that there is Biblical evidence that the universe (all inorganic matter) was
created at a beginning long before the Creation Week.)
5. Huggett, R., in "Catastrophism: Systems of Earth History" (1990)
illustrates that catastrophists of the 18th and 19th centuries as well as
non-creationary Neo-Catastrophist of today (Ager, Gould, etc.) have proposed
and defended non-uniformity of rate and non-uniformity of process. In fact,
non-uniformity of rate (sometimes called Actualism) is the working
hypothesis of nearly all geological study today.
> "Unlike Evolutionary theorists, who focus their study on developing
> theories of Origin of matter/energy/motion, Abiogenesis and the origin of
> species from common ancestory according to natural law, Creationists
> start with knowing how the universe and types of life forms originated.
> They have no need and, indeed, will not even attempt to
> develop theories of origins. Creationists study nature not to discover
> how it got here, but how it functions as designed by the Creator. The
> origins were singular events which have little to no relationship to the
> day-by-day functioning thereafter."
> So the Creationist starts by "giving up." That's OK, of course. But how
> would you answer a "Creationist Shaman" who insists that "God makes the
> thunder" and therefore disdains any investigations into natural causation
> for thunder?
Give up?!?! Not hardly, it is simply a different focus of attention.
Let's just suppose that today scientists prove beyond any doubt just exactly
how the universe and life originated. Every scientist would now know
everything there is to know about origins.
What would they do tomorrow?
They would simply focus their attention in other directions. They would not
need to consider origins any longer.
That is the position of Creationary scientists. They know that God
designed, invented and created the inorganic universe. They know that God
designed, invented and created life forms. They know that God spoke and it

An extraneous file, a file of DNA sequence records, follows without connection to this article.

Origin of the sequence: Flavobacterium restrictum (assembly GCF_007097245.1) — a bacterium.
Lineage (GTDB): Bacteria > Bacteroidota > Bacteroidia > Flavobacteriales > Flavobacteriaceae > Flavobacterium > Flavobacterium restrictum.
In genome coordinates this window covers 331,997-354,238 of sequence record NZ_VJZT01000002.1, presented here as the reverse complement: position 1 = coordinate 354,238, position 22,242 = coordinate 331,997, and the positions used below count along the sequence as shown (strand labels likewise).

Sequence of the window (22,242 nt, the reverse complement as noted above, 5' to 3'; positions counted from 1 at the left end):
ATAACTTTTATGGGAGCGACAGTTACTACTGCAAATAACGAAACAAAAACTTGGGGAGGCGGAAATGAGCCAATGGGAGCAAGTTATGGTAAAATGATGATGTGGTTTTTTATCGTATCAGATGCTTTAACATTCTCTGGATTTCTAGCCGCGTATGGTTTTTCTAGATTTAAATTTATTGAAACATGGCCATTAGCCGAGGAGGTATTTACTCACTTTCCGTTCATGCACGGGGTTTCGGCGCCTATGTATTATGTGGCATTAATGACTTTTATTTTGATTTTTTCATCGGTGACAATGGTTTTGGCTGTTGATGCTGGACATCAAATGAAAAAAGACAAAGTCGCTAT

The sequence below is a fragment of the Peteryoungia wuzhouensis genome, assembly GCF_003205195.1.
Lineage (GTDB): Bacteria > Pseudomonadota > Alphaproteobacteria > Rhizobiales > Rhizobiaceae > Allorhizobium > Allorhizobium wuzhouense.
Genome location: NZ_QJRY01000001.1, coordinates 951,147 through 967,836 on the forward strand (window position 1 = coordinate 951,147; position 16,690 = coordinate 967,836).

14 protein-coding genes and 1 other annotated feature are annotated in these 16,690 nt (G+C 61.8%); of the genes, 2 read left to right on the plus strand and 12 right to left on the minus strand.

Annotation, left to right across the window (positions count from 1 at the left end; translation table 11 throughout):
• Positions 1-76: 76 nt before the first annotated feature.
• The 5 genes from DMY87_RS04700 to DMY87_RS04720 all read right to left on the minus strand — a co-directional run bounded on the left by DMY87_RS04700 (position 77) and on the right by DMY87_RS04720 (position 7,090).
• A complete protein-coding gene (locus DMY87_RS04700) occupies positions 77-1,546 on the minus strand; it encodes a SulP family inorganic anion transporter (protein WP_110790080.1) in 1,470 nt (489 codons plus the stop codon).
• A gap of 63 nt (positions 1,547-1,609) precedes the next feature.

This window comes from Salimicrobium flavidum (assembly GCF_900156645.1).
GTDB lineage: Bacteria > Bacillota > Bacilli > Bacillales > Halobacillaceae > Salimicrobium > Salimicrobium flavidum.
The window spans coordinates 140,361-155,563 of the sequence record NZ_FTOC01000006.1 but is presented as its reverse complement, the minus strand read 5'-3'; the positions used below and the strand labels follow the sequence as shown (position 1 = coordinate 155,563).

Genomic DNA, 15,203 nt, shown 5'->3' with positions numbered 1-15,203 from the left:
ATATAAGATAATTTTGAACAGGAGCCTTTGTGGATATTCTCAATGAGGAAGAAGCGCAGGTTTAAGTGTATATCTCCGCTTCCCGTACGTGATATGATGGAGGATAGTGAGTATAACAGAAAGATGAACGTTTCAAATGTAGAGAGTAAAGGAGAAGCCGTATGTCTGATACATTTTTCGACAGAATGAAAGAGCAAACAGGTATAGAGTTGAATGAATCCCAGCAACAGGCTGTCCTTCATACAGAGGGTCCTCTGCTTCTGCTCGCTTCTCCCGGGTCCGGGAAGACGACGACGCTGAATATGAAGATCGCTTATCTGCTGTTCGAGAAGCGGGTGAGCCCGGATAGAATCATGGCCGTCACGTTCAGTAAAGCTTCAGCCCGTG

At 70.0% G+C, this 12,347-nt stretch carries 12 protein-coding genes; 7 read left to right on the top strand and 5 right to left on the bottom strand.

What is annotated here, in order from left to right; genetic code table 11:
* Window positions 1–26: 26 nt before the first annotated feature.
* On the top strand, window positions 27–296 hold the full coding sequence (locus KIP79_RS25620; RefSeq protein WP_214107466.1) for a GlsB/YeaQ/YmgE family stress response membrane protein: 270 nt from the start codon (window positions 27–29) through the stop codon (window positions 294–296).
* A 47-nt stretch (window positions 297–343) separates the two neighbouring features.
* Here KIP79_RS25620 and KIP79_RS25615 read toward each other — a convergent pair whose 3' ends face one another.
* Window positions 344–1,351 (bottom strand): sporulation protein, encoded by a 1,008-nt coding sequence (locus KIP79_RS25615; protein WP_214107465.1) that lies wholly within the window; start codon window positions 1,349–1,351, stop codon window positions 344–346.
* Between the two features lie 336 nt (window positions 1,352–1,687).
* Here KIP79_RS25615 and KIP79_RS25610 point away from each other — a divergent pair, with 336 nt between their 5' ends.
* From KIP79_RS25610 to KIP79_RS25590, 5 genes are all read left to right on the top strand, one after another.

was so. Since such action is beyond the scope of science, it is impossible
to try to develop a scientific theory to explain HOW God did it.
But what they can do is study the inorganic and the organic to learn how
they function after being created. They can learn how lightening causes
thunder. They can study the ins and outs of genetic variation. This is
hardly giving up!
Mankind does not need to know exactly HOW God did it. Just knowing that God
did it is all that is needed.
> "Since Creationary Catastrophists disagree with Griffin's primary
> assumptions, the rest of his book is basically irrelevant to the issues
> between Creationists and Evolutionists."
> That's a very easy position to take, my friend. In my book it is called
> "the ostrich position."
It has nothing to do with being easy. It has everything to do with logic.
If basic assumptions are invalid, then conclusions based on those
assumptions are invalid. I disagree with Griffin's primary assumptions, so
I am certainly going to disagree with his conclusions based on those
assumptions. Since I find his assumptions irrelevant to the issues between
Creationists and Evolutionists, then I will automatically find his
conclusions irrelevant to the issues between Creationists and Evolutionists.
The ostrich supposedly hides his head so as not to see. I have looked at
the foundations and found that I do not need to examine the superstructure.